Hangry? Here’s the science behind your food-based rage


Many of us joke about being “hangry” — a term that describes the familiar feeling of hunger making you bad-tempered or irritable. Now, “hanger” isn’t just clever slang: It’s actually a real phenomenon — and one that can be avoided.

You might experience hangriness as a rage that comes over you when you haven’t eaten in several hours, your blood sugar drops too low and, say, your significant other looks at you the wrong way. Or, perhaps you’re ravenous and sitting in a restaurant and your order is taking too long, so you (accidentally) snap and say some not-so-nice things to the server. Watch out for hanger!
“To avoid the “hangry” blood-sugar fluctuations, eat protein and healthy fats every four hours — aiming for around 10-15 grams of clean protein and 5 grams of healthy fats.
Why? “Full-fat foods help to keep you satiated and insulin levels stable — avoiding the mood-altering crash.” I would typically recommends the following foods:
  • Avocados
  • Small amounts of protein
  • Eggs
  • A handful of walnuts, almonds or macadamia nuts
  • A mid-afternoon smoothie with flax, greens and a scoop of protein powder
It’s good advice for sure, but what if there were more to hanger than just low blood sugar?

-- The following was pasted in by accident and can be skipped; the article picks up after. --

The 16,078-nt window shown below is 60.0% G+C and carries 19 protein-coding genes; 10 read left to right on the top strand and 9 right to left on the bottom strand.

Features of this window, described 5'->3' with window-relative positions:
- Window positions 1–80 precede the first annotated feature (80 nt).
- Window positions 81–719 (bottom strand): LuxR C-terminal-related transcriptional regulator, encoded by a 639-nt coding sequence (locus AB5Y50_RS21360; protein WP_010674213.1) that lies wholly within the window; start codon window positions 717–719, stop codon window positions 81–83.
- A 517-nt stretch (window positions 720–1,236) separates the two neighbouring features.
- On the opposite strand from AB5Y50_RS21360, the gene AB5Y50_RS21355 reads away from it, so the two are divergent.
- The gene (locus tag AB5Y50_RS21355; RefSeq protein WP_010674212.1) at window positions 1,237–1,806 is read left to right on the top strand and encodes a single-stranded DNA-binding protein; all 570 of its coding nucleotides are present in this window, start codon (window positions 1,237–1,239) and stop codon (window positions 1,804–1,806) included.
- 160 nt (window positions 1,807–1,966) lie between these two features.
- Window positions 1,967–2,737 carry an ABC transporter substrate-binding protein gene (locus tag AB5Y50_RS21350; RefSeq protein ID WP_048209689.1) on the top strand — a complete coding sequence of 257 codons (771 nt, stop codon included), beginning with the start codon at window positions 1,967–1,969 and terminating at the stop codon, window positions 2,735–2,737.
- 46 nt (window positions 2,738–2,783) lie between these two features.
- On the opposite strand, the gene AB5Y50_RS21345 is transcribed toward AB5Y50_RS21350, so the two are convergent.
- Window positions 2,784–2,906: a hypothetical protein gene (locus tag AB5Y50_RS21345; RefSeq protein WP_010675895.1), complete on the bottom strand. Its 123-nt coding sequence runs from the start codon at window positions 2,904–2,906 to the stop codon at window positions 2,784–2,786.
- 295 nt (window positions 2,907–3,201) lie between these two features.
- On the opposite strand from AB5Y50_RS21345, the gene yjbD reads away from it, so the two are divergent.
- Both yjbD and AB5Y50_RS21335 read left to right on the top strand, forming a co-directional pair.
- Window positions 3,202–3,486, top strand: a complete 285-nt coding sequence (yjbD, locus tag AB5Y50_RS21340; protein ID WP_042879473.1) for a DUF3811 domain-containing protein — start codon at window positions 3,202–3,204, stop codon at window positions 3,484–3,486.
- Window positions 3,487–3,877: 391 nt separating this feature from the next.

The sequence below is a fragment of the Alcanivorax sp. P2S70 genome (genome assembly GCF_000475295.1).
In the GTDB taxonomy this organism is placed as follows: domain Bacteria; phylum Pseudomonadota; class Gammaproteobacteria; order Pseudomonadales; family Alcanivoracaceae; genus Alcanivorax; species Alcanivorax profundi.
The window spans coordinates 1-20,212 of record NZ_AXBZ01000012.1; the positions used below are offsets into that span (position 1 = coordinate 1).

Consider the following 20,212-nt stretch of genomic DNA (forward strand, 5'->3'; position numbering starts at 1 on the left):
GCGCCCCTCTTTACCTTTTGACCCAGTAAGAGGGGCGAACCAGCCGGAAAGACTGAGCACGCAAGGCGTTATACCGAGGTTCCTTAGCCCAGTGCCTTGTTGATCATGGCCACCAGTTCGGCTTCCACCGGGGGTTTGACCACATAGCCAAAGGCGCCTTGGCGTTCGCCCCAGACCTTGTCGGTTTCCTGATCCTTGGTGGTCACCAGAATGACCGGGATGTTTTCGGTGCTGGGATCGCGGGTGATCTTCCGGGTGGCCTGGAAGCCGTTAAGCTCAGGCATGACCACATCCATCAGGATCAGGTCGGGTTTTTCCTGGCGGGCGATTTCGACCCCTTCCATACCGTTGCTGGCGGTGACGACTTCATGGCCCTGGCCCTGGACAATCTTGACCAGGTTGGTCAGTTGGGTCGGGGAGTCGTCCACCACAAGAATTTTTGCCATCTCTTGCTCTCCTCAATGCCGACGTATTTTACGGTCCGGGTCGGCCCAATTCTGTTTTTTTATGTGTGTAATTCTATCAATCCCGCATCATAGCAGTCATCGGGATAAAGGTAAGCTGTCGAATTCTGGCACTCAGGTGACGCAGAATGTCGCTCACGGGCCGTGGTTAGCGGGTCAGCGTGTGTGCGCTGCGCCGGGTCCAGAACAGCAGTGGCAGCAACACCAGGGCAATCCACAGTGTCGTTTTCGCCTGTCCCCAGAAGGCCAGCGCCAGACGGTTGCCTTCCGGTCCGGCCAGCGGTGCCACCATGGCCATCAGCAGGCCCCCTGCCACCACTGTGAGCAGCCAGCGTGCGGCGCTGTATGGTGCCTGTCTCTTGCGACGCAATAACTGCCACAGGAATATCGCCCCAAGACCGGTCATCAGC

“We’ve all felt hungry, recognized the unpleasantness as hunger, had a sandwich and felt better.” “I find that feeling hangry happens when you feel unpleasantness due to hunger but interpret those feelings as strong emotions about other people or the situation you’re in.”
You can experiment and see for your self, fast for 5-8 hours one day and write a emotional essay to tap into your self-awareness and then look at photos of (a cute kitten), negative (a snarling dog) or neutral (a rock) photos, see what how your mind is seeing things. Then the next day eat every 2-3 hours and repeat the same project again and see the different, when we don’t eat often the negative effect it has on our mind, attitude, body. Then when the day you eat every 2-3 hours and repeat the project see the different in how you see things in a more calm, positive light.
“The idea here is that the negative images provided a context for people to interpret their hunger feelings as meaning the pictographs were unpleasant. “So there seems to be something, you will see what is so special about unpleasant situations that makes people draw on their hunger feelings more than, say, in pleasant or neutral situations.”
There is a mind-body connection when it comes to hunger, fatigue or even illness. “Our bodies play a powerful role in shaping our moment-to-moment experiences, perceptions and behaviors—whether we are hungry versus full, tired versus rested or sick versus healthy.” Being aware of these feelings are not only important for long-term mental health, “but also for the day-to-day quality of our psychological experiences, social relationships and work performance.”
“It becomes more like, ‘maybe that person isn’t a terrible person. Maybe I’m just hungry.”
So next time you start feeling a bit angry on an empty stomach, try to take it easy on whoever is in the room with you — and make sure to get some foods in that tummy ASAP!

What Do YOU Think?

Do you get hangry? Does this offer a sensible explanation behind the phenomenon? Other than eating, what do you do to avoid hunger-based anger?

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